Let us come to the crux of the whole matter. I have found out the position and had it confirmed today. The Government will make up the salaries of national servicemen who at the time of being called up were employees of the Commonwealth Public Service for only the first 14 days of their military service; it will not pay a whit more to them. The New South Wales Public Service and all New South Wales statutory authorities, I understand, make up the full salary of all their officers while they are in the national service training scheme. That is the difference. The Commonwealth Government should be setting the example. This is the new Government which believes, in the words of the Prime Minister tonight, that everything had been done to induce men to volunteer for the Services. A young officer of a Commonwealth Department, which I will not name here tonight, has indicated to me that he is to be called up and will begin national service training next month. For the next two years while he is in the national service scheme, instead of receiving the full adult rate of $48.20 per week to which he is entitled, he will be paid the national service rate of $33.60 a week. 1 have confirmed this position today with the New South Wales Public Service and also the Commonwealth Public Service. This is the difference between the two Public Services. If the young man was employed in the New South Wales Public Service he would receive his full civilian salary during his national service training. Admittedly, this decision was made by the previous Labour Government; but all Government employees in New South Wales - whether they be in the State Public Service or are officers of statutory authorities - will receive their full salaries while undergoing national service training. From this Government and from the Liberal-Country Party Government in Victoria, which takes the same attitude as is taken by this Government, public servants will receive no subsidy to make up their pay.

This attitude is in line with other actions of the Commonwealth Government. We all recall how long servicemen in Vietnam had to wait to get the special allowance that was eventually paid to them. We all recall how long it was before we got anything resembling decent amenities for the troops serving in Vietnam. I was one who spoke up in this Parliament about that. We all recall how long it took and how much badgering went on in this Parliament before the Government agreed even to pay the cost of returning to Australia for burial the bodies of soldiers killed in Vietnam. We all recall the trouble over equipment, especially boots, in the early stages of the service of Australian forces in Vietnam.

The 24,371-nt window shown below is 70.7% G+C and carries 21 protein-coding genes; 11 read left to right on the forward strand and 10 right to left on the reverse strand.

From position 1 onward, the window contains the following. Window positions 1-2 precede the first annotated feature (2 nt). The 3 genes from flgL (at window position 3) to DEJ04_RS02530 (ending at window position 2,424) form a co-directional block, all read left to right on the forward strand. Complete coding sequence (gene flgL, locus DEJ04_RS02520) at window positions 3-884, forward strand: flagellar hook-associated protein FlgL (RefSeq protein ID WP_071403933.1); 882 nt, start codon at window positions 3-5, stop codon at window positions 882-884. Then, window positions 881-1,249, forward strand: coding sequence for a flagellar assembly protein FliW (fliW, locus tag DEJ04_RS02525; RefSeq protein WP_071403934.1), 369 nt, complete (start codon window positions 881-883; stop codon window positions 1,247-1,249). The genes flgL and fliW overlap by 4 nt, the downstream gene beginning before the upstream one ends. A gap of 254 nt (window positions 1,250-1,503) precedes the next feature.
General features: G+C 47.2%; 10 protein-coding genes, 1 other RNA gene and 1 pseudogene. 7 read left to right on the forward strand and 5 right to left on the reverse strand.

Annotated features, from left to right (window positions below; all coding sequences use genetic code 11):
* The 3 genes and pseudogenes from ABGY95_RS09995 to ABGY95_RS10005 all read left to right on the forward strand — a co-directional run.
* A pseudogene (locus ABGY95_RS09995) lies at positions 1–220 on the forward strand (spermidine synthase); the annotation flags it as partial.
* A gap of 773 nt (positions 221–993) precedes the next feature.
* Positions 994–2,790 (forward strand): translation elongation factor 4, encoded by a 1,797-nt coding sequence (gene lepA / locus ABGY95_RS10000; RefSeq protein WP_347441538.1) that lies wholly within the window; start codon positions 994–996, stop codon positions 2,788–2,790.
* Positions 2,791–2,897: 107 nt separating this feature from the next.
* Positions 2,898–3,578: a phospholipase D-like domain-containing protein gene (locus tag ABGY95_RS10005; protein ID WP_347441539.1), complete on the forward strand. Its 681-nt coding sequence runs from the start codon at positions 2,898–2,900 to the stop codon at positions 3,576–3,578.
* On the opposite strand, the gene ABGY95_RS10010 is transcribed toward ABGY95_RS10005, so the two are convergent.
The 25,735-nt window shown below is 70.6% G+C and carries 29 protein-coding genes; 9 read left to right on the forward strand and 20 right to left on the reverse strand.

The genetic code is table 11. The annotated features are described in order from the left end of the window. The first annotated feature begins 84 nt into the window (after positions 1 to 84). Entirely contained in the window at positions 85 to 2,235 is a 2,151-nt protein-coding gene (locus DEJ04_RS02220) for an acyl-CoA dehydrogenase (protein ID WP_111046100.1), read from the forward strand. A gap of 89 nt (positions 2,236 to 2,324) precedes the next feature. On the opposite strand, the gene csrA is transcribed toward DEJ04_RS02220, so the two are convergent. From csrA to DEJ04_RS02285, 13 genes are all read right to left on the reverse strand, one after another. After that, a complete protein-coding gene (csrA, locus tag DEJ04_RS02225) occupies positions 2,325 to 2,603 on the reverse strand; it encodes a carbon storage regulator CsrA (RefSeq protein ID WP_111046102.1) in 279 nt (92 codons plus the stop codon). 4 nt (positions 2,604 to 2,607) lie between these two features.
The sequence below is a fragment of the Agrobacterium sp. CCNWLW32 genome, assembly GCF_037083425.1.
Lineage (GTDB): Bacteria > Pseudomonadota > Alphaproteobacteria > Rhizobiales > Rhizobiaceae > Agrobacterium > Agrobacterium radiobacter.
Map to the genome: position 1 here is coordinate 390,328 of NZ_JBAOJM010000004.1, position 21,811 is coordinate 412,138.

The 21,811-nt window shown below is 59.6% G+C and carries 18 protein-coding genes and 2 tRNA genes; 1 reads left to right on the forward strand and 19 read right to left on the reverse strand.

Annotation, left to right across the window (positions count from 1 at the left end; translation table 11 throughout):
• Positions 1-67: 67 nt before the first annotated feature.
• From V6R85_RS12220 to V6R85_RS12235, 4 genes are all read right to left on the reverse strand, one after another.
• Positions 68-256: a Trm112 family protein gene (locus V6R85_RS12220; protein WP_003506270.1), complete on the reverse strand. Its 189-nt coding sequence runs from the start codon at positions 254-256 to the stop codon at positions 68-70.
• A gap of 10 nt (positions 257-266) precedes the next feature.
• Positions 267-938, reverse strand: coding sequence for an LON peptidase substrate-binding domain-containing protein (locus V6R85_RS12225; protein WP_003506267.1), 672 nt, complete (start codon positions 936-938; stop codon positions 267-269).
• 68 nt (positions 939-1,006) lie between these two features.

Mr Benson - There is also the matter of repatriation.


Mr REYNOLDS - Yes. We all recall the Government's hesitancy on that. It is asking young men to come forward and serve. But they have every reason not to volunteer and we cannot get volunteers. So we have to draft men into the Army. We have to conscript them. This is indicative of the real attitude of the Government. It is more preoccupied with gaining for big business enterprises in this country large defence contracts for the supply of munitions and equipment than it is concerned about the welfare of ordinary service men and women. It is more concerned about big business than it is about the welfare

Df its own servants in the Public Service. This is a scandalous situation. The constituent whom I have mentioned, instead of receiving $48.20 a week, will receive $33.60. He will be $14.60 a week, or in our old currency £7 6s. a week, worse off. Yet this Government not only asks him to risk his life in Vietnam but also penalises him to the tune of $14.60 a week in loss of salary. This indicates the Government's real attitude. This sort of action is typical of it and in sharp contrast to the attitudes that are professed in this House by Government supporters.

As I have said, tonight we heard from the Prime Minister that the Government had increased the pay of servicemen, that it had provided them with better benefits under the defence forces retirement benefits scheme, that it had done this and that it had done that. None of us really believes that the Government has made a sincere and honest attempt to do the right thing by those who are prepared voluntarily to serve our country in the forces. As I said before, the Government has shown itself to be much more willing to obtain defence contracts for private enterprise and big business than to do the right thing by its own servants in the Commonwealth Public Service and make up their pay while they are serving in the forces. Commonwealth officers not only will be under a disability because their pay will not be made up. They also will be required still to meet their normal superannuation contributions. Labour's attitude, on the other hand, is typified by what was done in New South Wales when a Labour Government was in office. What was done by a Labour government in that State is in sharp contrast to what the present Commonwealth Government is prepared to do. as I have pointed out tonight.